[gtxvideo vid=”nqrCXSkr” playlist=”” pid=”3EJb0xjK” thumb=”//content.jwplatform.com/thumbs/nqrCXSkr-120.jpg?cachebust=1554848963543″ vtitle=”State School Board Debates Future Social Studies Standards”]
The state is re-evaluating what should be taught to our students in social studies, everybody seems to have an opinion on what is appropriate.
Social studies in Michigan dive into history, geography, politics and economics. All potential hot button issues and with that, recent proposals for change to the state’s standards have been flagged for political bias.
“I’m never surprised when people say, ‘Well, why doesn’t it say this? Or why doesn’t it read this way? Why does it read that way?’” says David Johnson, social studies instructional consultant for Northern Michigan ISDs.
The State Board of Education is trying to redefine what is taught in Michigan’s social studies classes, an upgrade teachers have been looking for.
“I heard from lots of them like, ‘Man I wish the standard would change or, man, I wish we could get more clarity on this topic,’” says Johnson.
With more clarity came complaints of exclusion. Certain topics and people were left out of the newest proposed standards.
“Our goal was to try to come up with a product that is as unbiased as possible but still provides all the information that young people need to know to be good productive citizens,” says Casandra Ulbrich, the president of the State School Board.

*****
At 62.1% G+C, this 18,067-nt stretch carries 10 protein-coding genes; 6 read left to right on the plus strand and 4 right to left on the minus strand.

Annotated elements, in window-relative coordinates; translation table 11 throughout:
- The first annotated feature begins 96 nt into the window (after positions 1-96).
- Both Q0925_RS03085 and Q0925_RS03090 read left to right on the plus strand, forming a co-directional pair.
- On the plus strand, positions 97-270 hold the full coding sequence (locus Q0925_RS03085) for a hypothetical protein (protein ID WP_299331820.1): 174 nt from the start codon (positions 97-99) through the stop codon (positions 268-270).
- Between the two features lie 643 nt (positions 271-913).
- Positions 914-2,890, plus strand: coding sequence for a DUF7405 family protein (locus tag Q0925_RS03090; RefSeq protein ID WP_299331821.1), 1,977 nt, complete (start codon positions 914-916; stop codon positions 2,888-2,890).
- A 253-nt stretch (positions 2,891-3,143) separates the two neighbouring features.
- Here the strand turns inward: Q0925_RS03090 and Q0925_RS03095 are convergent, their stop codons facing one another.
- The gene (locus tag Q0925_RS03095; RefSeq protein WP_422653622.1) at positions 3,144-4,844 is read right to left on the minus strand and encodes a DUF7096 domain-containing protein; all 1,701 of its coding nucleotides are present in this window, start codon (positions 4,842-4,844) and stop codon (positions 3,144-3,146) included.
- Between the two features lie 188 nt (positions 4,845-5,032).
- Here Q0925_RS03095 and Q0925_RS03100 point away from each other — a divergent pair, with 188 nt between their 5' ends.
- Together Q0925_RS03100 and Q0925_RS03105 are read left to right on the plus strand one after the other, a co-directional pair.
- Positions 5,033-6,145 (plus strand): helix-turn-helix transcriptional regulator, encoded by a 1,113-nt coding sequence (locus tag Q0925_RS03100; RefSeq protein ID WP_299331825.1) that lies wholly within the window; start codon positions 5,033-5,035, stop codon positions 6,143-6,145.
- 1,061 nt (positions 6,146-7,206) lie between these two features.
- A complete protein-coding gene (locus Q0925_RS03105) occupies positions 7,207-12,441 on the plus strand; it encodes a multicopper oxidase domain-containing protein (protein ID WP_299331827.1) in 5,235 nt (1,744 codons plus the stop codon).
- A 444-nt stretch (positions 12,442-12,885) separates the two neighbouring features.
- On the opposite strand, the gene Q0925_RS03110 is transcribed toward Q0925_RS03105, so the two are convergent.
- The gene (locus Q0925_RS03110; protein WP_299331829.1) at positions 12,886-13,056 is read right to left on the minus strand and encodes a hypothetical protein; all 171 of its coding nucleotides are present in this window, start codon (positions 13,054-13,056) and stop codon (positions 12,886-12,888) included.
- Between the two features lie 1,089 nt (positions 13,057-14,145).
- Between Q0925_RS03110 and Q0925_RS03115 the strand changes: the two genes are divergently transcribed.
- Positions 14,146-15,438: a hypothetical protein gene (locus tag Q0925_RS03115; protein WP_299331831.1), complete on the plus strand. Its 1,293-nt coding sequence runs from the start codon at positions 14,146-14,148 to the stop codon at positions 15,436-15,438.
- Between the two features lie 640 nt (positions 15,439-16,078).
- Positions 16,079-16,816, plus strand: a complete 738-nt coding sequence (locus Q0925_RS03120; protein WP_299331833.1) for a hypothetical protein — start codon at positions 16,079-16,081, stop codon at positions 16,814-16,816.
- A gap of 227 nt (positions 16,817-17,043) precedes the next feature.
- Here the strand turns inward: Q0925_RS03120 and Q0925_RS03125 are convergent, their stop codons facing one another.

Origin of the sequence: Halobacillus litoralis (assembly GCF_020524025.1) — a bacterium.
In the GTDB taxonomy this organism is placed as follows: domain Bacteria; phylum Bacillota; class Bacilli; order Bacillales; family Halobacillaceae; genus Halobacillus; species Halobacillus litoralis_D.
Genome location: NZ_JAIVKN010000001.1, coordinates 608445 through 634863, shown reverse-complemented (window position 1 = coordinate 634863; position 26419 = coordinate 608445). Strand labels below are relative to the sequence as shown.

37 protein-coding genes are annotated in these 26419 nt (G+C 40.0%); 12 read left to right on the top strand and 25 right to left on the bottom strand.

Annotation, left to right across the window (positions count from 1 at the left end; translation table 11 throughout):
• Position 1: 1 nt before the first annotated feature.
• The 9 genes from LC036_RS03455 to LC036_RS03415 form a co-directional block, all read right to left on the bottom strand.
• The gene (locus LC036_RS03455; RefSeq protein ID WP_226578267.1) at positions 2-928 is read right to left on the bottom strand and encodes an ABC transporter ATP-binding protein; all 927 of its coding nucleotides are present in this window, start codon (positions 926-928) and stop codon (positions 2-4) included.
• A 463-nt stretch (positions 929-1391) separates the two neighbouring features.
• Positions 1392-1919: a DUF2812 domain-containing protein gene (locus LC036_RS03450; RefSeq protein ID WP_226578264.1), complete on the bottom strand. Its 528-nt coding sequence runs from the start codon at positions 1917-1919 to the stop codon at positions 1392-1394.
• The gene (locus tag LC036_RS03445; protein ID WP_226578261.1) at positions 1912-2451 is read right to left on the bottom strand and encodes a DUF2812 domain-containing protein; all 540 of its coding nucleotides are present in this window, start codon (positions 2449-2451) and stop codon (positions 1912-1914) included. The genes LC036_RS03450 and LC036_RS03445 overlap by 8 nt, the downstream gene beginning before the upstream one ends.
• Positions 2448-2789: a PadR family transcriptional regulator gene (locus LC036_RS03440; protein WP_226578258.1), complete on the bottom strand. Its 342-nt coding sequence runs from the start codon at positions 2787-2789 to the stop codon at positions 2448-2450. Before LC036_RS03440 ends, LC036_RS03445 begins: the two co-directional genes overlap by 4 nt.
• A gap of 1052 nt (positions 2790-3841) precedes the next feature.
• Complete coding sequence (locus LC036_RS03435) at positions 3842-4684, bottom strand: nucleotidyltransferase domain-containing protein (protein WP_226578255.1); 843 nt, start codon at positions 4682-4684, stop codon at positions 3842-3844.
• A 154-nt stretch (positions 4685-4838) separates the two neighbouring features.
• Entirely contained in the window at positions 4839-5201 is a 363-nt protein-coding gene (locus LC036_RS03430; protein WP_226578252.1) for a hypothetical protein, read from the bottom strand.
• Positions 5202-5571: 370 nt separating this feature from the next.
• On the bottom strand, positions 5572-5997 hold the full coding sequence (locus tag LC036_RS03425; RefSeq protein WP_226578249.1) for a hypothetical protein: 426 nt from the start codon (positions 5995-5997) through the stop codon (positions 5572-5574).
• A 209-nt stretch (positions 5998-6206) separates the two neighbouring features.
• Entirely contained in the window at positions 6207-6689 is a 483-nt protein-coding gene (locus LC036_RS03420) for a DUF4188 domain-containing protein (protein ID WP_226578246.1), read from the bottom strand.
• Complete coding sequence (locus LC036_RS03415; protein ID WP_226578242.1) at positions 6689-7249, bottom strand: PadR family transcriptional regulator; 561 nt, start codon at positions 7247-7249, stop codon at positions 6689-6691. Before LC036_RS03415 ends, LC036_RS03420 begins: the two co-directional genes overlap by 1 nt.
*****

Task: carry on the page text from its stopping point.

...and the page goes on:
Social studies are unique. Nobody can debate the core mathematics or science lessons in school, two plus two always equals four and water is always made of hydrogen and oxygen. But politics, history and the viewpoints used to teach them can be contentious.
“Anytime you’re talking about history, you are going to have those issues because there’s always a perspective history is being shared from,” says Ulbrich.
“Certain topics will always cause concern for some people,” says Johnson.
The standards are the outline and topics that the state says students need to learn but the details of getting that done are left vague on purpose.
“Teachers take the standards and then they create their curriculum around them,” says Ulbrich.
“The point is to say these are the topics, these are the points we are talking about in the classroom,” says Johnson, “The teachers, the students and the district fill in those blanks on the how.”
The 2019 proposal will now head for public comment and then redrafted for final approval by the board.
“I think we’re getting to a really good place,” says Ulbrich, “I think we’re close to being to the end.”